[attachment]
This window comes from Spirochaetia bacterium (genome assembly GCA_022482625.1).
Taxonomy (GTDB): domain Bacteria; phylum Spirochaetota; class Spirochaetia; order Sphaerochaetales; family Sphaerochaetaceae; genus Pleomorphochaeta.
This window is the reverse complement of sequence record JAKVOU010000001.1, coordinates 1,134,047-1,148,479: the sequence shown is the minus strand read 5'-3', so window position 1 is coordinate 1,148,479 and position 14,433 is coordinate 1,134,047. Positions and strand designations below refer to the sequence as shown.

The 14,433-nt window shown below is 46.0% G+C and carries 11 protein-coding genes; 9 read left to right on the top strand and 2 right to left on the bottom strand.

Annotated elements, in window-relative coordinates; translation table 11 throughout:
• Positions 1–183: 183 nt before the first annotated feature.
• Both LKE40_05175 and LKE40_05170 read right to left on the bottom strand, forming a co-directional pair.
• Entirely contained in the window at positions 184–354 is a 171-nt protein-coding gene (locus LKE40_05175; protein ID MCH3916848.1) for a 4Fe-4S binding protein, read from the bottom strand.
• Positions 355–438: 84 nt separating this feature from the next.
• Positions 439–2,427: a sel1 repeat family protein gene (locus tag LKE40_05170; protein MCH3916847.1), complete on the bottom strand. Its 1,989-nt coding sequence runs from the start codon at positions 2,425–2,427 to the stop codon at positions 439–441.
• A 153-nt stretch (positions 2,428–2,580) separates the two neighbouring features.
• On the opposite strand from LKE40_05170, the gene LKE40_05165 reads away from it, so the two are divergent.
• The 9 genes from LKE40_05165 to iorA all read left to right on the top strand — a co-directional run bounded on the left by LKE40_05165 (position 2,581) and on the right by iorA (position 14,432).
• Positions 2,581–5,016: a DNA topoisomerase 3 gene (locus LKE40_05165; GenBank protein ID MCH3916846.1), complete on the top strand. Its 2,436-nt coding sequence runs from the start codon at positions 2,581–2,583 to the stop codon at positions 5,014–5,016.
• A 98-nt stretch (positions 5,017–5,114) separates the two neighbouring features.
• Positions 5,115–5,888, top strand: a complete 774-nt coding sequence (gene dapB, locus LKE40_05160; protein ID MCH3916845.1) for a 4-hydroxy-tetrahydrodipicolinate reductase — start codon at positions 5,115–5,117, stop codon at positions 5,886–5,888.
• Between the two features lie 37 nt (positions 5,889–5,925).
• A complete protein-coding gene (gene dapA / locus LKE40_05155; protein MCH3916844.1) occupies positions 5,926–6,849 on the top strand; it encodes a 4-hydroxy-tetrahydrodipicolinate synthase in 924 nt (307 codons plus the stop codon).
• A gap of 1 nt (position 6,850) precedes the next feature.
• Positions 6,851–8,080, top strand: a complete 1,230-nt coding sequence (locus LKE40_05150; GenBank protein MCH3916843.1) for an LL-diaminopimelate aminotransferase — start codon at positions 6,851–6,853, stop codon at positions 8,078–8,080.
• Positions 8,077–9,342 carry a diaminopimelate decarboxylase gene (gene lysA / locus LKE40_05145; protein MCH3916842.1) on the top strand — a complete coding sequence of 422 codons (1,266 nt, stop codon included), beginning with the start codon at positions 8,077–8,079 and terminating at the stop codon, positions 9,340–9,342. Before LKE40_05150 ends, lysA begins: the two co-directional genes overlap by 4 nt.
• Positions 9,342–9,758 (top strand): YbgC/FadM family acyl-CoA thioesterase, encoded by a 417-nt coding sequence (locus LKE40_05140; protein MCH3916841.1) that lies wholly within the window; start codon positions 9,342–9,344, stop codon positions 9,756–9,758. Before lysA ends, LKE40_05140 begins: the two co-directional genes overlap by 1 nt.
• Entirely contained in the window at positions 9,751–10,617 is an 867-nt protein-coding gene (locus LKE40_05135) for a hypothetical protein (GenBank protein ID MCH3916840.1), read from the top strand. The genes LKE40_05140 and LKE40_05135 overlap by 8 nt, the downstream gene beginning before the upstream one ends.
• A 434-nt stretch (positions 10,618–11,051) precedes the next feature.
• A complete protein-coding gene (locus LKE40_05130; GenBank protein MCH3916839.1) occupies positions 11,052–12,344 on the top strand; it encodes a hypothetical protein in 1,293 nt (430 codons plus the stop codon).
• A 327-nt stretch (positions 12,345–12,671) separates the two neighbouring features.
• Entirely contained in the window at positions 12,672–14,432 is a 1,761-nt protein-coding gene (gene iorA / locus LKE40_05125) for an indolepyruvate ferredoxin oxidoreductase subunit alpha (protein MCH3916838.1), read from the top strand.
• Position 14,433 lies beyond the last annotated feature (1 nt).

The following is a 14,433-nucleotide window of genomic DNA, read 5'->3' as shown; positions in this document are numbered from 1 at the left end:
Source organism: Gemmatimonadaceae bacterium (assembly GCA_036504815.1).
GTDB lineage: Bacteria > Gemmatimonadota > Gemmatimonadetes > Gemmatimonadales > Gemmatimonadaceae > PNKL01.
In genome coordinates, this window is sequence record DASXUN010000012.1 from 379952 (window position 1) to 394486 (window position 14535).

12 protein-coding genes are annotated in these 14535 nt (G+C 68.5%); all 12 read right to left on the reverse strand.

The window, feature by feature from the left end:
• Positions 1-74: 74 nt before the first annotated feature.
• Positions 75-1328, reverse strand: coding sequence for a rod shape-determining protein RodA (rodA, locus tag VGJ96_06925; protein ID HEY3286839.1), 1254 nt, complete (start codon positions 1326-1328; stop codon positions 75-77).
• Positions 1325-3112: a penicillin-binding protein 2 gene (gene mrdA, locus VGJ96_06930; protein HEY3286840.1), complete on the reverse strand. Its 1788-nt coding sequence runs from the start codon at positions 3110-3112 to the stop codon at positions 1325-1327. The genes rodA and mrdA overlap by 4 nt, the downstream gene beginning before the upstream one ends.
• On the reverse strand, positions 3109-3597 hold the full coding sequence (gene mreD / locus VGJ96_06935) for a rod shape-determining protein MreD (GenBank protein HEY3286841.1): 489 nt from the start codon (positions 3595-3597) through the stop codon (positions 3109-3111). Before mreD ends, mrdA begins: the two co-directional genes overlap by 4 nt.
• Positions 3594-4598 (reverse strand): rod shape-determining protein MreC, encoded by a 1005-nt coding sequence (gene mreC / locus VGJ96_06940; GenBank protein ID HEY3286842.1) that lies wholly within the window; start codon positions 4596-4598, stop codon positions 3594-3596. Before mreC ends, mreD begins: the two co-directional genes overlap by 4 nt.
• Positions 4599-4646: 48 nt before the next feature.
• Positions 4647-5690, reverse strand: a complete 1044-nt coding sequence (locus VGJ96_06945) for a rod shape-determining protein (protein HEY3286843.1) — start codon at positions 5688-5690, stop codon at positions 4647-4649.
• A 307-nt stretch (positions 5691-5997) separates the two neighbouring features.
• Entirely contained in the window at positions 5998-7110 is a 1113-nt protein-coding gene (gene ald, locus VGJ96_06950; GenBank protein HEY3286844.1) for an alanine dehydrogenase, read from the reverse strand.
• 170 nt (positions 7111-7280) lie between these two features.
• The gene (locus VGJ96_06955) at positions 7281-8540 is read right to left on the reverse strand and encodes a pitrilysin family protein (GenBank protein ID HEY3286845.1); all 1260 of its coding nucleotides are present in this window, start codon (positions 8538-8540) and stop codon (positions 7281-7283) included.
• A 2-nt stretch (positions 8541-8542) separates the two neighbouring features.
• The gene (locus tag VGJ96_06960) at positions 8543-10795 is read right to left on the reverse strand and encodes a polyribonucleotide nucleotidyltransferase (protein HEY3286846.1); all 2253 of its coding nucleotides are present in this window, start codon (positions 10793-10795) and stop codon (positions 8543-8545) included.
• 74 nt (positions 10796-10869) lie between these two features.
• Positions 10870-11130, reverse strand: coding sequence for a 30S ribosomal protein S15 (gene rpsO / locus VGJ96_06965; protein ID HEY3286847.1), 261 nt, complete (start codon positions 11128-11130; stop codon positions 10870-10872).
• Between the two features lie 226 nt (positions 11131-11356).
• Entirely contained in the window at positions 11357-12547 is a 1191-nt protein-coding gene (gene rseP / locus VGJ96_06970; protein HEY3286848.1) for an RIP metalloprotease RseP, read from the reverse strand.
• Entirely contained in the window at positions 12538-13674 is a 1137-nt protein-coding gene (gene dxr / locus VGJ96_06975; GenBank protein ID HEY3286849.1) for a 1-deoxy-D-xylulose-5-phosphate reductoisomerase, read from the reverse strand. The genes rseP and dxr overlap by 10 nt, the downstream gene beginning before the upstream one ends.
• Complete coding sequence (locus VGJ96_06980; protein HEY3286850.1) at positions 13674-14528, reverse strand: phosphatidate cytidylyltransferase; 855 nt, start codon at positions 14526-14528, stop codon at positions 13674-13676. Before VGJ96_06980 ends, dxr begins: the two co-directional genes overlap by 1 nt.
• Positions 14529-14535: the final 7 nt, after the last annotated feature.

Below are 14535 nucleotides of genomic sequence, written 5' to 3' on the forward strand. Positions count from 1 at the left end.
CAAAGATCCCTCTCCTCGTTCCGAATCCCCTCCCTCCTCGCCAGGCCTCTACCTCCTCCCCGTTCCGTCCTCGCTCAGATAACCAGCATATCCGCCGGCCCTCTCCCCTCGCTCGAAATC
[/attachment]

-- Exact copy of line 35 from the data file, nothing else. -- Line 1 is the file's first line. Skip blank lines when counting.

• Positions 1-74: 74 nt before the first annotated feature.